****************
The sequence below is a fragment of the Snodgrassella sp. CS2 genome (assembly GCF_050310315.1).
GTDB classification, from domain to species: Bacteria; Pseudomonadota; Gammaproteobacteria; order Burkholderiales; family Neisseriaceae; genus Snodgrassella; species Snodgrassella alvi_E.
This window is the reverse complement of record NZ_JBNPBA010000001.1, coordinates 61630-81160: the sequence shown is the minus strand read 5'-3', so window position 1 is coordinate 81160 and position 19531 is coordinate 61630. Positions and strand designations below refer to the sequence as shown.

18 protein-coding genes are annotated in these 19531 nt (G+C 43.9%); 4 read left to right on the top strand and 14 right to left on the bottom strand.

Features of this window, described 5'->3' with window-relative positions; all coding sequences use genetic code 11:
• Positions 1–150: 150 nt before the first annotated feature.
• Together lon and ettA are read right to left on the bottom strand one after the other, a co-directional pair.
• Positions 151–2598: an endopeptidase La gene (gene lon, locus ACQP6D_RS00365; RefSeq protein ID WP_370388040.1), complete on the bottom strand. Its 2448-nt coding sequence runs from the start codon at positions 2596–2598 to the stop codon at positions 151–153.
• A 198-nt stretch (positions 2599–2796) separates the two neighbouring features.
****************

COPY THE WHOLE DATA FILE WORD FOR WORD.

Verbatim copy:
The sequence below is a fragment of the Snodgrassella sp. CS2 genome (assembly GCF_050310315.1).
GTDB classification, from domain to species: Bacteria; Pseudomonadota; Gammaproteobacteria; order Burkholderiales; family Neisseriaceae; genus Snodgrassella; species Snodgrassella alvi_E.
This window is the reverse complement of record NZ_JBNPBA010000001.1, coordinates 61630-81160: the sequence shown is the minus strand read 5'-3', so window position 1 is coordinate 81160 and position 19531 is coordinate 61630. Positions and strand designations below refer to the sequence as shown.

18 protein-coding genes are annotated in these 19531 nt (G+C 43.9%); 4 read left to right on the top strand and 14 right to left on the bottom strand.

Features of this window, described 5'->3' with window-relative positions; all coding sequences use genetic code 11:
• Positions 1–150: 150 nt before the first annotated feature.
• Together lon and ettA are read right to left on the bottom strand one after the other, a co-directional pair.
• Positions 151–2598: an endopeptidase La gene (gene lon, locus ACQP6D_RS00365; RefSeq protein ID WP_370388040.1), complete on the bottom strand. Its 2448-nt coding sequence runs from the start codon at positions 2596–2598 to the stop codon at positions 151–153.
• A 198-nt stretch (positions 2599–2796) separates the two neighbouring features.